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Regarding the second transmitter, it looks the designer here is using a 4.7 pF feedback to the collector, is that feedback needed to maintain the gain or for some other reasons?
The 4.7pF capacitor provides positive feedback from collector to emitter so that the transistor oscillates near 100MHz on the FM broadcast band.

The 0.01 UF seems it will short at certain frequencies and therefore block all those frequencies from being coming out to the antenna. Am I getting this right?.
No.
The 0.01uF capacitor bypasses the base of the RF oscillator to ground at RF frequencies since it is a common-base transistor oscillator.
But its value is way too high since it reduces frequencies at 3200Hz and above from modulating the oscillator.
All FM radio stations use pre-emphasis (treble frequencies boost) and all FM radios have de-emphasis (treble frequencies cut) to reduce hiss. Since this transmitter cuts high audio frequencies instead of boosting them then it will sound very muffled when heard on an FM radio.

My FM transmitter has pre-emphasis and its base to ground capacitor has a value of only 470pF (21 times less than 0.01uF). It sounds great.
 
how did you figure out the frequency of the transmitter to be 100 Mhz, is that from the LC circuit? If you want to increase the range can you just another another amplfying stage?
 

audioguru

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how did you figure out the frequency of the transmitter to be 100 Mhz, is that from the LC circuit?
The LC circuit, stray capacitance in parallel with it including anything conductive near the antenna, the capacitance of the transistor (also affected by voltage), the value of the positive feedback capacitor and the stray capacitance in parallel with them determine the frequency.

If you want to increase the range can you just another another amplfying stage?
Of course adding an RF amplifier will increase the range.
Using an impedance matching circuit to match the RF amplifier to the antenna will also increase the range.
 
Thanks for the reply, did you have a look at the tracking transmitter I believe was posted by Colin? does the antenna on the circuit picks up signal, which turns on the LED?
 

audioguru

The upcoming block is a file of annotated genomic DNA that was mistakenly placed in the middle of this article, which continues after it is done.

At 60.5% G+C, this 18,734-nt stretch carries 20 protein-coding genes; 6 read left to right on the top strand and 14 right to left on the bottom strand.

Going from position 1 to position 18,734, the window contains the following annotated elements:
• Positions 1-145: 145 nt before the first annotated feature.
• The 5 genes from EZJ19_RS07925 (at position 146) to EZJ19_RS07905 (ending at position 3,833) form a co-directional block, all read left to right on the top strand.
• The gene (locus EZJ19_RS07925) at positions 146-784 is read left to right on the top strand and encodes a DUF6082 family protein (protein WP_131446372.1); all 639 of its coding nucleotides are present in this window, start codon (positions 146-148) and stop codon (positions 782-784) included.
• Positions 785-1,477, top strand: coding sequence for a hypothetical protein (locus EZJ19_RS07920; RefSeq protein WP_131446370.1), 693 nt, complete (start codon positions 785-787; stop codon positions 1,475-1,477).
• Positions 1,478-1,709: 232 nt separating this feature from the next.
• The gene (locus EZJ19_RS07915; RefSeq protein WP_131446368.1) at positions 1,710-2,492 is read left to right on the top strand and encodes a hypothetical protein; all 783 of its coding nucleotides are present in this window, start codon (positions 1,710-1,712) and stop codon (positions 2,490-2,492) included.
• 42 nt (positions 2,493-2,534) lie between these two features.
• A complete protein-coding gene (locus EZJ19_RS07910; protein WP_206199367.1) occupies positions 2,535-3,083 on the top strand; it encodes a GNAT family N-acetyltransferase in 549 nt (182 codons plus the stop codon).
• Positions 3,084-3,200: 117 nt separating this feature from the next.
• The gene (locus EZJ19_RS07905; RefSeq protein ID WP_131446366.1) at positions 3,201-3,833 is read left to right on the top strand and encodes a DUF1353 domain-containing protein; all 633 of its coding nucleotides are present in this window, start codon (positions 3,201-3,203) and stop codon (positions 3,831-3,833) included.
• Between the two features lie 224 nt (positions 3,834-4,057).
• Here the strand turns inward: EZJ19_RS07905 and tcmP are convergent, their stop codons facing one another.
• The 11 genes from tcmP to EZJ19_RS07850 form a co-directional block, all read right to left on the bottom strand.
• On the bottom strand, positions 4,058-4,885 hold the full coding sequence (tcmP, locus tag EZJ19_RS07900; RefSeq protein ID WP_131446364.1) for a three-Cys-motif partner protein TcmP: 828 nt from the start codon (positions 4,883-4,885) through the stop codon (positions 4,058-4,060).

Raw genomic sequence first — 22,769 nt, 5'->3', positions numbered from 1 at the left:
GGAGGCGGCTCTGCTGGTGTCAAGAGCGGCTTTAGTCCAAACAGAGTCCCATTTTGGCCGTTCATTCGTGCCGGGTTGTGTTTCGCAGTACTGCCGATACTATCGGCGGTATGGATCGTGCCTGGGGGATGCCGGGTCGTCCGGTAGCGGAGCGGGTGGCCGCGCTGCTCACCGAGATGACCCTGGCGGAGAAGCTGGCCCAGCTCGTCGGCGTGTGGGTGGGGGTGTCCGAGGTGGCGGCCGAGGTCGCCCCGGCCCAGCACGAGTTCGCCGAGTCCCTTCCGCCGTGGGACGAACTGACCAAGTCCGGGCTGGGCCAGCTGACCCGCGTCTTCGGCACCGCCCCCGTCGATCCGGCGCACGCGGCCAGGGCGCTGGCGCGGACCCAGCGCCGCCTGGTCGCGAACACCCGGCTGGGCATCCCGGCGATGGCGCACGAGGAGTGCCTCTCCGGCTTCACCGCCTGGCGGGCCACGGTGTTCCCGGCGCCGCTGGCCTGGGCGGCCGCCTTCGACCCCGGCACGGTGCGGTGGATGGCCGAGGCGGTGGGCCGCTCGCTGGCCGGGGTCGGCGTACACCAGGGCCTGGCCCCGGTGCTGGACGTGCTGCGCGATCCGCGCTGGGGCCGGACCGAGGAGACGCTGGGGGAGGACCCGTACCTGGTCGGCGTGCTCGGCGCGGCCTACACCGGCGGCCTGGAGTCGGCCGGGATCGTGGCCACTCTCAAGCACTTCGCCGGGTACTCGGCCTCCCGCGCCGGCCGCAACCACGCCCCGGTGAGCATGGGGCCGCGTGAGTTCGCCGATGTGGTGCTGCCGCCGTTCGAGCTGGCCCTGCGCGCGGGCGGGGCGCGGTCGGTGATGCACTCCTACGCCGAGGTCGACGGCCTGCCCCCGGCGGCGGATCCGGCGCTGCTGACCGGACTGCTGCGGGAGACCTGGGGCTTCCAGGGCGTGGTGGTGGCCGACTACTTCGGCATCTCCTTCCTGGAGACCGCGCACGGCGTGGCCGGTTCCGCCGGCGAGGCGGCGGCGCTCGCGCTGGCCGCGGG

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Thanks for the reply, did you have a look at the tracking transmitter I believe was posted by Colin? does the antenna on the circuit picks up signal, which turns on the LED?
The tracking transmitters are on another thread.
A transmitter transmits, it doesn't receive.

One of Colin's tracking transmitters uses a flashing LED to turn the transmitter on and off over and over.
Another of Colin's tracking transmitters uses two transistors as a slow oscillator to turn the transmitter and maybe an LED on and off over and over.
 

audioguru

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The microphones of the circuit 1 and 3 should be in series with a resistor of 4.7K~10K as the #2 circuit is.
No.
Circuit #2 uses an electret mic that needs to be powered with the resistor from the positive voltage.
Circuits #1 and #3 use a dynamic mic (coil and magnet) that generates a signal and does not need to be powered. The resistor will cause its diaphragm to move and then maybe the dynamic mic might be damaged or will not work.
 
Audioguru, I'm putting together your transmitter circuit, but I hope to use it with a portable music player, so (as you have already said somewhere), will probably want to cut out everything left of C3, just whacking in the line-in straight to that cap. But from what I can gather, the pre-amp was where the pre-emphasis was done. How would I keep pre-emphasis in there? My somewhat basic electronics skills would say to try and make the pre-amp have a gain of unity, would making R4=R5 suffice? I guess I'm not sure how C2 and C4 will affect things (or even if I'm calculating the pre-amp gain correctly)?

What modifications would you advise?
 

audioguru

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If you change R4 or R5 then the preamp transistor will not be biased correctly and it will be a rectifier with severe distortion.

You probably need two resistors as a left and right channels mixer at the input so use them with a resistor to ground at the input of the preamp transistor's C1 to make an attenuator.